Step 4: Persuade
After stabilizing the feelings and emotions involved, you now can direct your attention at meeting their needs and your own needs. The true essence of persuasion is reframing their wants into what they actually need. Positions are the demands, wants, and unreasonable requests that the other side makes. There is only one way to satisfy their position that they initially take, but there are many creative ways to satisfy their actual needs and interests. Their needs lie underneath their demands and it’s your job to start digging to uncover these needs. The ability to persuade is the ability to uncover their needs with question-asking and finding compatible interests that you both share.
For example, John might reject my idea on a company project and insist on his own way by shooting down my idea. While his position is “his way” versus “my way,” our interests are the sameâ€”completing the project in the best way possible. Therefore my ability to persuade John is by not focusing on who’s method is the right one, but instead, focusing on our shared interest in getting the project done right. Objective criteria can be used as a fair standard to determine a fair direction to follow. Objective criteria involves a set benchmark or past decision to align your decision-making upon.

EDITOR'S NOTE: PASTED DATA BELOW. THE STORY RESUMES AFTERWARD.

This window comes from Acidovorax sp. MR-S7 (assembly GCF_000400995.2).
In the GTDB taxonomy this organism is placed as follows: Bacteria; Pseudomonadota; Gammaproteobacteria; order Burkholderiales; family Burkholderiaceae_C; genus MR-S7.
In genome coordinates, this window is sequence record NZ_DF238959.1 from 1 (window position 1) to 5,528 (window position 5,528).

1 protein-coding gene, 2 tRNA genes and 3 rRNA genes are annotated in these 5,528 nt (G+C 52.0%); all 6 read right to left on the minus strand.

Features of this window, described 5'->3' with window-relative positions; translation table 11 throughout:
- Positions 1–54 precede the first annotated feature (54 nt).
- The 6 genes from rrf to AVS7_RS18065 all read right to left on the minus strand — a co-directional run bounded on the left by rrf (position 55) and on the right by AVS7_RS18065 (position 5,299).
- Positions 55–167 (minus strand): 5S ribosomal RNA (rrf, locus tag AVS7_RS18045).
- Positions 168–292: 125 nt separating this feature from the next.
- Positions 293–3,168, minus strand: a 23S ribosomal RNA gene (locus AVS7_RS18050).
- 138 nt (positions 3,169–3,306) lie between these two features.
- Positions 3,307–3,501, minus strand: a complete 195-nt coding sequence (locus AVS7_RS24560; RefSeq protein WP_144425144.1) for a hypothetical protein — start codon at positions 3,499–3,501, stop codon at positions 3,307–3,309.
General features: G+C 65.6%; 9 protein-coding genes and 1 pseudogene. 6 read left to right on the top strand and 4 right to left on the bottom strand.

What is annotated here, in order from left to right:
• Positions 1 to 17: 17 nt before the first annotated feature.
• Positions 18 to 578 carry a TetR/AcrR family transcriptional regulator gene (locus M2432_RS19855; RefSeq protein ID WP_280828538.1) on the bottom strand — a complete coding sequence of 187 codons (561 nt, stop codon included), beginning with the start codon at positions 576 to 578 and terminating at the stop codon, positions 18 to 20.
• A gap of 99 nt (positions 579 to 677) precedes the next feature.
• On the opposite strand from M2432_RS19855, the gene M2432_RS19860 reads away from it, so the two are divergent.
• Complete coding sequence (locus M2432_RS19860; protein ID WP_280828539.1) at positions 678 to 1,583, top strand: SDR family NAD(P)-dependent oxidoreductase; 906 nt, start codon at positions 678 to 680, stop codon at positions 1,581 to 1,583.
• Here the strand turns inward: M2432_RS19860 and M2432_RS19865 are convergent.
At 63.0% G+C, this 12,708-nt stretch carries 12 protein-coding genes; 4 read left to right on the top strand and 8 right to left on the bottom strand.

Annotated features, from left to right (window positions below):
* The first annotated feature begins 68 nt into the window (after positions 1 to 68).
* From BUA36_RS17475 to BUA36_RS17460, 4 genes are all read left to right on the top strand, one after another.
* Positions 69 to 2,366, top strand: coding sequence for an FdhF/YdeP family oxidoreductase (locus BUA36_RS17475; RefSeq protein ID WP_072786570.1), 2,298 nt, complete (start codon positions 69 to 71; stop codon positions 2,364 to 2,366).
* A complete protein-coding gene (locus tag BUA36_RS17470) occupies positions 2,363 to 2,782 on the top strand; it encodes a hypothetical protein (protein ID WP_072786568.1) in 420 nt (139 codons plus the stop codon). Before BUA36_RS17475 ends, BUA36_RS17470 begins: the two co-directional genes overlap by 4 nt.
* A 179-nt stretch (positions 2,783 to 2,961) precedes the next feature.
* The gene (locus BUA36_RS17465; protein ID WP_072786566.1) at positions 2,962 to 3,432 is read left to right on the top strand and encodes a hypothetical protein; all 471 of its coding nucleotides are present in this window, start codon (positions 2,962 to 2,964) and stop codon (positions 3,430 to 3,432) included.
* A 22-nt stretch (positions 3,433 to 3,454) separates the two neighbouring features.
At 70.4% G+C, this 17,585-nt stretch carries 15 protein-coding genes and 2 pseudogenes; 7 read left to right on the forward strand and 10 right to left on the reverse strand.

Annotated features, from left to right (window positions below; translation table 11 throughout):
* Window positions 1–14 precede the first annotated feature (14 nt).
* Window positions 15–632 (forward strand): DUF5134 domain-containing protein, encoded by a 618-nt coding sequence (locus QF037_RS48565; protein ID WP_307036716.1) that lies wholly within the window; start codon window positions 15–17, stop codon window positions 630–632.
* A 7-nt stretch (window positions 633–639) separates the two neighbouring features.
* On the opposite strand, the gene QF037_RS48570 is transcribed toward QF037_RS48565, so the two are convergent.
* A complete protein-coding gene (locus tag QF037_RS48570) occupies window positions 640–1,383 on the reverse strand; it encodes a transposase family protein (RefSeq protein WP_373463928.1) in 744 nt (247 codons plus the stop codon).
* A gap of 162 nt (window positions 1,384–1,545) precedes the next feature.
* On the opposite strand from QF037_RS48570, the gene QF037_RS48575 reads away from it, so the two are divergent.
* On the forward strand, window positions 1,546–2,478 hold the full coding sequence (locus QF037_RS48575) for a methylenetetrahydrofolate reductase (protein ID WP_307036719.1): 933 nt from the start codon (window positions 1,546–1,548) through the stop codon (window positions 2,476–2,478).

Step 5: Options
It’s a fundamental human need for autonomy in lifeâ€”to exercise the freedom of independence and choice. Therefore, by “expanding the pie” by creating mutually-satisfying options that work for both of you, you can create a win-win atmosphere. Instead of forcing your views on the other person, create as many workable options as possible for the other side to consider.
Step 6: Solutions
After giving your partner as many options that work for both of you as possible, allow them the freedom to choose which one they want the most. By guiding rather than forcing, you can lead them in your direction. But lets say, they are still uncooperative and things are not looking fruitful for you. Then your solution is to slowly introduce that plan B that you have in your pocket as an alternative to the negotiation. Often times, having this plan B will be enough to bring your partner back to the negotiating table. Whenever you feel that what you can get from the other side is LESS than what your plan B is, then your solution is to terminate negotiations and implement that plan B.
P = Plan Bâ€”Have one ready before engaging the conflict E = Emotional Controlâ€”If you react, then you lose the game R = Reduce Tensionâ€”Stabilize the feelings involved first P = Persuadeâ€”Reframe their positions into compatible interests O = Optionsâ€”Create many options that satisfy both your needs S = Solutionsâ€”Let them choose an option or use your plan B